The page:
This practitioner inquiry explores the diversity of practices that I have held collectively during my doctoral journey and how they have informed my wellbeing both within my professional and personal life. This inquiry also explores what can be learned from my personal narratives and reflections through life writing and from reciprocal writing between my father and myself. Ultimately, I seek to triangulate and crystalize meaning making among and between various practices, knowledges, perspectives, and understandings of thriving and ways of cultivating wellbeing. Through life writing, memoir, and métissage, I recount personal narratives of teaching, learning, fishing and flourishing, bereavement, and how these experiences shape, inform, and converge within ecological sites of practice. I examine my own experiences with land practice, with photography, and with life writing while enacting my current role as a public educator in relation to the experiences of other educators. This inquiry situates life writing and memoir as modes of response to the lived complexity of my professional contexts and its implications on my personal lived experiences. The intention of this inquiry is to contribute to educators' knowledge and practice regarding the complexities of being an educator. This inquiry has particular interest for those dwelling within diverse educational contexts and facing challenging institutional complexities while actively creating new ecologies of potential thriving and flourishing. I call upon educators to deeply consider their own professional and personal contexts with the hope that they will seek life-giving affinities within their own lives and experiences as sites of potential transformation.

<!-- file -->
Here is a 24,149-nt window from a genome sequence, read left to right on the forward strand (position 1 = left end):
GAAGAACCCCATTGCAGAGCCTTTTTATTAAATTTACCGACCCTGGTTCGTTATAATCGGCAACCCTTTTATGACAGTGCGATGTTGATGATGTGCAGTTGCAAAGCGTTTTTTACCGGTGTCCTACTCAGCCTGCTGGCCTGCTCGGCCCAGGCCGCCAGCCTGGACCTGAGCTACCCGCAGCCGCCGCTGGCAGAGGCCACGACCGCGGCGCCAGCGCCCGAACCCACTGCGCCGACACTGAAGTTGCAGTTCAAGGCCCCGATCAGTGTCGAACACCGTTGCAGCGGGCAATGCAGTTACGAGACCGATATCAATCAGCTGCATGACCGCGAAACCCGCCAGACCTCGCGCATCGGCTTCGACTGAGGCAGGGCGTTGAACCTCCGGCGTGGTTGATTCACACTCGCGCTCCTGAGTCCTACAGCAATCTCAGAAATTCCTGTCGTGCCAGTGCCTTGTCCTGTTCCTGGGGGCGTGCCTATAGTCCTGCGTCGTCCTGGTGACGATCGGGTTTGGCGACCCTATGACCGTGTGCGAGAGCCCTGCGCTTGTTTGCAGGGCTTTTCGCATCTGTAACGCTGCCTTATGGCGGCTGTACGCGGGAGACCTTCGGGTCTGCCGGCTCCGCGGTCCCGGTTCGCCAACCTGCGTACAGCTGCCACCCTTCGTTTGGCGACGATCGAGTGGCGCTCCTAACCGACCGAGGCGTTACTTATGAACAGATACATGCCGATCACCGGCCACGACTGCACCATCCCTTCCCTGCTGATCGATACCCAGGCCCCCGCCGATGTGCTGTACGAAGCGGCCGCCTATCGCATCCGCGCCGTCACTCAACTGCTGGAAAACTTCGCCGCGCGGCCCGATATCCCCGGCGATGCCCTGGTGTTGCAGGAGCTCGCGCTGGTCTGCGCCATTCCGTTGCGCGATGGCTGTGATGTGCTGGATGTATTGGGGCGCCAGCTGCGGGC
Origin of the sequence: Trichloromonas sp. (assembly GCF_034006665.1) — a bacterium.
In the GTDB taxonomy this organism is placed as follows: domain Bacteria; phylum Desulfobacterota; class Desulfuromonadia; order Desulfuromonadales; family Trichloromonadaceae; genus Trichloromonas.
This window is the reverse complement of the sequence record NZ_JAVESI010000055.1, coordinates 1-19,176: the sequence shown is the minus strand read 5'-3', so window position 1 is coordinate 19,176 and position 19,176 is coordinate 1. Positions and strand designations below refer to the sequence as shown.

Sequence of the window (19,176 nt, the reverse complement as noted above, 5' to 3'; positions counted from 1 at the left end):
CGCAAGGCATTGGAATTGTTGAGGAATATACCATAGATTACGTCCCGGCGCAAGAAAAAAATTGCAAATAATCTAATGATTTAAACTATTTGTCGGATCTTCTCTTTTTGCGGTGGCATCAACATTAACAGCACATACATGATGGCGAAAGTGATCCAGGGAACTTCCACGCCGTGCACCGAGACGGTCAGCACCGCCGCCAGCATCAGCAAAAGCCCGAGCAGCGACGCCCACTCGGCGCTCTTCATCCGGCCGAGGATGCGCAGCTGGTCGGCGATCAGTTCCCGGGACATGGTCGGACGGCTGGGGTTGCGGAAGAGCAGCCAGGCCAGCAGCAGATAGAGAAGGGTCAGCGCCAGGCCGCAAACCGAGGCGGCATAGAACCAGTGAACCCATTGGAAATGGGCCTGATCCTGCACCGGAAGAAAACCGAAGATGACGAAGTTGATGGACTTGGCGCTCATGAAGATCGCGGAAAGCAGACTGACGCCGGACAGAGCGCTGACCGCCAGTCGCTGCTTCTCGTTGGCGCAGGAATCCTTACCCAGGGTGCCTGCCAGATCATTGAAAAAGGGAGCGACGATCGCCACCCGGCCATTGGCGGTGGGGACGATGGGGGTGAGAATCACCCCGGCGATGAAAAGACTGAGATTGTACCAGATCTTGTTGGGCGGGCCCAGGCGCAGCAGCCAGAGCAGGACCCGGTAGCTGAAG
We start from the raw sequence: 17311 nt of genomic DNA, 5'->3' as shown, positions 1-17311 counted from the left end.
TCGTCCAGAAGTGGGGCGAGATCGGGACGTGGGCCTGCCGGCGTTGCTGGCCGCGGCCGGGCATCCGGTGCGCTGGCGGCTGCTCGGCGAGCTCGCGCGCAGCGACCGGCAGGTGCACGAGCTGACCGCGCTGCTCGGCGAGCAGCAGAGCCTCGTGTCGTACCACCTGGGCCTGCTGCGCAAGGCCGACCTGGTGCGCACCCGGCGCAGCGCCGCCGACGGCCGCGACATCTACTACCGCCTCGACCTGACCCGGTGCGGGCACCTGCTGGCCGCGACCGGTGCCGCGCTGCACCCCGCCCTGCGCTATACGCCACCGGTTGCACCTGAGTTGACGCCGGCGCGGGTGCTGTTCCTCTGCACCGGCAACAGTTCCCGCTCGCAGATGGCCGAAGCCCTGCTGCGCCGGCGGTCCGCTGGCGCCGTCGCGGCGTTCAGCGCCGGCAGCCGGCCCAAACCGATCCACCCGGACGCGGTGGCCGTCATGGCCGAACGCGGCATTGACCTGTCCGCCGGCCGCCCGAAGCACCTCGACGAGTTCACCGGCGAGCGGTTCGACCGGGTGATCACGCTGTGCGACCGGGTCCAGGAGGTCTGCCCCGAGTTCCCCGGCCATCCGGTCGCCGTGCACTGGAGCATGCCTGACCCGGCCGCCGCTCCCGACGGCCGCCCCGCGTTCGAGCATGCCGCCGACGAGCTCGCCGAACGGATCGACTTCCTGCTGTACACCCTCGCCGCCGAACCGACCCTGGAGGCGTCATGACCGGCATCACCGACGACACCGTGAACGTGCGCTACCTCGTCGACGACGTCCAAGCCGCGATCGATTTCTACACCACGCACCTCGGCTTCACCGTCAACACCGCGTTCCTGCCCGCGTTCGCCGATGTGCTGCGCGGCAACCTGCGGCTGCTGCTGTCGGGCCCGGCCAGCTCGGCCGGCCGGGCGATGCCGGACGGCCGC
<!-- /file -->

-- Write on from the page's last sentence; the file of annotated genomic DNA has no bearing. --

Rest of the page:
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Thesis advisor: Kelly, Vicki
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